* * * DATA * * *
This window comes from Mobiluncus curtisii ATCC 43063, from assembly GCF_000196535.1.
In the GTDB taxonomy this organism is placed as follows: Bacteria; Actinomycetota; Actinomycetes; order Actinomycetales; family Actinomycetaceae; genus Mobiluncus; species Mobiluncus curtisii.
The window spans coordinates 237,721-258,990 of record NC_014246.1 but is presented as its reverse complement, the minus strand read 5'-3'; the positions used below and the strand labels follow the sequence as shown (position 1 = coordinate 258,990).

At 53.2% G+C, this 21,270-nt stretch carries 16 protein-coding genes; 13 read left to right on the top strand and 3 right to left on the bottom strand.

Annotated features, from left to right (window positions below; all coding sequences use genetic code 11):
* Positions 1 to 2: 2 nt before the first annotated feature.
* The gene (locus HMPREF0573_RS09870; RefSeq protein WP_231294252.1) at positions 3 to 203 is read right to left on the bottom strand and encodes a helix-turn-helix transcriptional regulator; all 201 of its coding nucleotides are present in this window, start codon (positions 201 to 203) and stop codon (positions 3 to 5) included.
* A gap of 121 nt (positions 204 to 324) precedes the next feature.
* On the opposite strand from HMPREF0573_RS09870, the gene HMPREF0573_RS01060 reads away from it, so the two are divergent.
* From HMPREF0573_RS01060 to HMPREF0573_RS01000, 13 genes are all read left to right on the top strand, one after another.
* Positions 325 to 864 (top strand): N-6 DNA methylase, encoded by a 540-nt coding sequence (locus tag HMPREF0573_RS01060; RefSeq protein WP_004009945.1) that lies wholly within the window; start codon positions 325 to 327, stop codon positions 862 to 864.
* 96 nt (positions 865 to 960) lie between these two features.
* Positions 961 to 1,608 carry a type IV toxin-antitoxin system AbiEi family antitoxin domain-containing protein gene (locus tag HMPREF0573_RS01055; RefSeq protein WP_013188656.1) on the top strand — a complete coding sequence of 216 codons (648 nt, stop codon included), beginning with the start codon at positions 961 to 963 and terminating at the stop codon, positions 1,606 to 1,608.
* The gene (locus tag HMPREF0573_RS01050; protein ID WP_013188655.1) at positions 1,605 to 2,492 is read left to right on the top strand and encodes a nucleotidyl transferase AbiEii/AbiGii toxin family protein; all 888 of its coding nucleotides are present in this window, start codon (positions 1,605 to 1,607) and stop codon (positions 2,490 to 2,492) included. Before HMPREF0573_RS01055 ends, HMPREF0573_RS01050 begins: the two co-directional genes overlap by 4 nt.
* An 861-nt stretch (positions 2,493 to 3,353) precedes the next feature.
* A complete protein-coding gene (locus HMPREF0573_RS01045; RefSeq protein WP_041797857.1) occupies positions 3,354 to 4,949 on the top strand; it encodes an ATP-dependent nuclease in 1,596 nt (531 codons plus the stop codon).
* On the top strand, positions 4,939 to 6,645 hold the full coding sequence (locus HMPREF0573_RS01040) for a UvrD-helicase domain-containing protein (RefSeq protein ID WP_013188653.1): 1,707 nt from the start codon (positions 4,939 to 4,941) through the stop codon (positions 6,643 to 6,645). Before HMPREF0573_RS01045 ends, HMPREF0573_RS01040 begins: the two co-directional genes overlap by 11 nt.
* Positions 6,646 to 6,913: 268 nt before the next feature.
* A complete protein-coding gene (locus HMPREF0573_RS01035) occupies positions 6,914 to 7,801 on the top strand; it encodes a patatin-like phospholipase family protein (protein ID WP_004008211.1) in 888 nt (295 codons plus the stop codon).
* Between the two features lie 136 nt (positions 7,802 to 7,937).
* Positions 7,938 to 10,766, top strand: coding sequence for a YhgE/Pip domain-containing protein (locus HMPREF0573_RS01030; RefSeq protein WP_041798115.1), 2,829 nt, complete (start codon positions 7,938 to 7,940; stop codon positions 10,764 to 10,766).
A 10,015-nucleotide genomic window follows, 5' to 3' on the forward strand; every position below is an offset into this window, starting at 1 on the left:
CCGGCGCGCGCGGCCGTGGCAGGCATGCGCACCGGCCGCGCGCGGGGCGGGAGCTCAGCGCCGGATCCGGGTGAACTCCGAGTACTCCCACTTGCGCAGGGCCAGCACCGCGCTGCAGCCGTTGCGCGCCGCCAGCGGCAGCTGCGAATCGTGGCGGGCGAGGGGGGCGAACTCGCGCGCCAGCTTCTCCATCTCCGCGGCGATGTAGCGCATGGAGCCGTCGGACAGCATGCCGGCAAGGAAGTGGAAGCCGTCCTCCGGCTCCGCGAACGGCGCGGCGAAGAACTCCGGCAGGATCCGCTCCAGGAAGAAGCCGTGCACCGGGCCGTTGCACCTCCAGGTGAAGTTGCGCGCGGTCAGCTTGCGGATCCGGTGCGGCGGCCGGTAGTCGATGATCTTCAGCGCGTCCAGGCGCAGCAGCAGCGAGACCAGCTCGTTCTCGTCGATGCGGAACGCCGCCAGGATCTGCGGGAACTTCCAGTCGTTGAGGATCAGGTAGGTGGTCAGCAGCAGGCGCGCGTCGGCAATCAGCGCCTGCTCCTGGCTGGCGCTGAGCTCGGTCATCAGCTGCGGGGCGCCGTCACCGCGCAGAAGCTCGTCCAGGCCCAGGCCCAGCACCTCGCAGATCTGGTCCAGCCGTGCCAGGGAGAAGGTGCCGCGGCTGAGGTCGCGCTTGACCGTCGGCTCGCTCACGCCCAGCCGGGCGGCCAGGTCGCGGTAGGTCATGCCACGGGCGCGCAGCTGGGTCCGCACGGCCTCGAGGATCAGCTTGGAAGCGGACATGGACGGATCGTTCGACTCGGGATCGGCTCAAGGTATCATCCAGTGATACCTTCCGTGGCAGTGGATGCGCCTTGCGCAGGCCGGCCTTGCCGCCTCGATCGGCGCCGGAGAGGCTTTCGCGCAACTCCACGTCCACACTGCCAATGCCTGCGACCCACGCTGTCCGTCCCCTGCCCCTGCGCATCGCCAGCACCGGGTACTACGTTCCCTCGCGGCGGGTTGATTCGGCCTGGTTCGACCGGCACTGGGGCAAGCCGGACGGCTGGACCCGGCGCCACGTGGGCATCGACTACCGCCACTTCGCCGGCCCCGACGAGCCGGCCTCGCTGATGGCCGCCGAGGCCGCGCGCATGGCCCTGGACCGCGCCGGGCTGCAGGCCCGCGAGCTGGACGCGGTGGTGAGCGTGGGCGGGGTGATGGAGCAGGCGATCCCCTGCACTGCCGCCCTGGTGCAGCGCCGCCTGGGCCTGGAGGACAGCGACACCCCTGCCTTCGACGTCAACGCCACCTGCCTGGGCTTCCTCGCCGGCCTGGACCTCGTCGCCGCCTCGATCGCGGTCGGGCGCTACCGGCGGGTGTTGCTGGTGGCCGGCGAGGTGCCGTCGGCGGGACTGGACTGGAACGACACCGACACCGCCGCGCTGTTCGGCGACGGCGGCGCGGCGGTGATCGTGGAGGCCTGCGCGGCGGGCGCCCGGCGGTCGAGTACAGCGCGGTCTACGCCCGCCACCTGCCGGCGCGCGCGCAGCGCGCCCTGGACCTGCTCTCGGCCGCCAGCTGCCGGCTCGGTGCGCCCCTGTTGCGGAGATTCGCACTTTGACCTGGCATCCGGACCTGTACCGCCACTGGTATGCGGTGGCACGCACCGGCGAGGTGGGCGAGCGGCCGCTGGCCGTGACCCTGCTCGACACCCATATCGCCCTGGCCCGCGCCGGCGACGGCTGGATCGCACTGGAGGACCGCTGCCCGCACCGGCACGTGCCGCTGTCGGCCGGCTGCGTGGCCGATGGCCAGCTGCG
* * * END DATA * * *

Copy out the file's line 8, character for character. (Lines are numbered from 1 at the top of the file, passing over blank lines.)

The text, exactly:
* A gap of 121 nt (positions 204 to 324) precedes the next feature.